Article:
The Fault in Ours Stars was, as a whole, wonderfully written (read my glowing review) but a handful of passages were even more awesome than the rest. Unfortunately some didn’t make the cut here—I am not one to disclose important plot points by way of citation—but here are a few good ones.
“Whenever you read a cancer booklet or website or whatever, they always list depression among the side effects of cancer. But, in fact, depression is not a side effect of cancer. Depression is a side effect of dying. (Cancer is also a side effect of dying. Almost everything is, really.)”
“I fell in love the way you fall asleep: slowly, and then all at once.”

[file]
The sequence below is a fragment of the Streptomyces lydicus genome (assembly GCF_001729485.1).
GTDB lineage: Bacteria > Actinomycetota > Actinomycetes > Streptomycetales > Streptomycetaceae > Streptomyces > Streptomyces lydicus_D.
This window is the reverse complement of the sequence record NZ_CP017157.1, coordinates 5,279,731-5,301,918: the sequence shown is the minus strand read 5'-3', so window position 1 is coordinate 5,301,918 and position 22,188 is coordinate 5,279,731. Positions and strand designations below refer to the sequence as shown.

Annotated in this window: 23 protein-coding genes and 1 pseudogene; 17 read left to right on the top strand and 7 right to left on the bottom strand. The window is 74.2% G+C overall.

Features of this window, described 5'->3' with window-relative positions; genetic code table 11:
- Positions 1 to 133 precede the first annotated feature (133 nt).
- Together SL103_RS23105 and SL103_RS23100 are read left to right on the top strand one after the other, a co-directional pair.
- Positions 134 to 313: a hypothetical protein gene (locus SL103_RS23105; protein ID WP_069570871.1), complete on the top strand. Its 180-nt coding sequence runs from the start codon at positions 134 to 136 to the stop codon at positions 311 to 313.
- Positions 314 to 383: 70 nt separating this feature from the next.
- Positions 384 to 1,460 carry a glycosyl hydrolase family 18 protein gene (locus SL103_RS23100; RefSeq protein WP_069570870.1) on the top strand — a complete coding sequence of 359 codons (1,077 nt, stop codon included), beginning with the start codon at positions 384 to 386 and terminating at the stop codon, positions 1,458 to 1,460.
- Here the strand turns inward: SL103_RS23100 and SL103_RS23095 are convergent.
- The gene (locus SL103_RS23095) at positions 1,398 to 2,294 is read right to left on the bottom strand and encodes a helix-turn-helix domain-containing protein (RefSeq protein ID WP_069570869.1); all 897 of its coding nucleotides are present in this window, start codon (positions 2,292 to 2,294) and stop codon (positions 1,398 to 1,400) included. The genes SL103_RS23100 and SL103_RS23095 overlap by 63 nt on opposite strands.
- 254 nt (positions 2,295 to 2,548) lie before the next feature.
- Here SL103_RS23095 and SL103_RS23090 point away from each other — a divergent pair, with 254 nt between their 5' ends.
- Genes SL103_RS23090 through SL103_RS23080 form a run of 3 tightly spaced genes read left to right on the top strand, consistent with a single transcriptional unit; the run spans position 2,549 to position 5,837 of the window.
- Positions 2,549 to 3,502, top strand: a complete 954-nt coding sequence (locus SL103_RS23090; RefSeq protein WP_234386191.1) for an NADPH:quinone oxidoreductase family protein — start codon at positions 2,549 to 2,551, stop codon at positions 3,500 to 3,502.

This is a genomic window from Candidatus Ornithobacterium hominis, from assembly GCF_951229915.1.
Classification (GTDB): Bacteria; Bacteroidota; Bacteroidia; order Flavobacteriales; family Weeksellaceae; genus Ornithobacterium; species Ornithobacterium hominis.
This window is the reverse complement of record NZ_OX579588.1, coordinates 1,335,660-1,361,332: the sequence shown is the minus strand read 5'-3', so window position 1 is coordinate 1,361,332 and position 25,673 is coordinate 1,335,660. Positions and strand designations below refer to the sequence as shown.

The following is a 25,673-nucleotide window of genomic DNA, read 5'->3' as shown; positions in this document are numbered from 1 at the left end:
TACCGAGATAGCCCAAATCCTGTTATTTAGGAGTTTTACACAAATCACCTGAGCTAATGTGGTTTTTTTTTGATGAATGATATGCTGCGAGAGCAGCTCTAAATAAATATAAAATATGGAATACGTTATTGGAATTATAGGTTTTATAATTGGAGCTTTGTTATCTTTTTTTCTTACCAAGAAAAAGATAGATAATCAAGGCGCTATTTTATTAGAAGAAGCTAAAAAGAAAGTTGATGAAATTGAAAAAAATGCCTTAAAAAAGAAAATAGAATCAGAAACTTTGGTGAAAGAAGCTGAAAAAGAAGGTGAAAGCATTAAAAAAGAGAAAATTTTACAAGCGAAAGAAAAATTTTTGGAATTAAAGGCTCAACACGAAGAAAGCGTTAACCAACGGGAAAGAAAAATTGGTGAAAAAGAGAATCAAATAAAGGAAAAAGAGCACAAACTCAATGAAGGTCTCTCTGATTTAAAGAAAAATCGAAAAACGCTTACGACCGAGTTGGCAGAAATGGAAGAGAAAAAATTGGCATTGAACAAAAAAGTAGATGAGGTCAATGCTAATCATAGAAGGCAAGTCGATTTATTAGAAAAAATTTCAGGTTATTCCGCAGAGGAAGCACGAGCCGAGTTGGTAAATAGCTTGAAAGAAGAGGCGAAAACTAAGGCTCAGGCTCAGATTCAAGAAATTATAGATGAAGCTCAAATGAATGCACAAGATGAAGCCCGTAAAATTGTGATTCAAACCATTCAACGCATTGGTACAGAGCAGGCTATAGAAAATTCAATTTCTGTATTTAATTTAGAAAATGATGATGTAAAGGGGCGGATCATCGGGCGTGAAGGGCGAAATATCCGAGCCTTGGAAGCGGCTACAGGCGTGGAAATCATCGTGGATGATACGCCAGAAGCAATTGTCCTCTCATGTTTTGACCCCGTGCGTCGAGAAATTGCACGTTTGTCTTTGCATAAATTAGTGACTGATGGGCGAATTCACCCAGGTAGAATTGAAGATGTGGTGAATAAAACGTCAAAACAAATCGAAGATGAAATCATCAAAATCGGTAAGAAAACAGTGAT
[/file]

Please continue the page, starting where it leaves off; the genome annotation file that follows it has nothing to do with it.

“‘How many people do you think have ever died?’
‘I happen to know the answer to that question,’ he said. ‘There are seven billion living people, and about ninety-eight billion dead people.’
‘Oh,’ I said. I’d thought that maybe since the population growth had been so fast, there were more people alive than all the dead combined.
‘There are about fourteen dead people for every living person,’ he said. ‘I did some research on this several years ago. I was wondering if everybody could be remembered. Like, if we got organized and assigned a certain number of corpses to each living person, would there be enough living people to remember all the dead people?’
‘And there are?’
‘Sure, anyone can name fourteen dead people. But we’re disorganized mourners, so a lot of people end up remembering Shakespeare, and no one ends up remembering the person he wrote Sonnet Fifty-five about.'”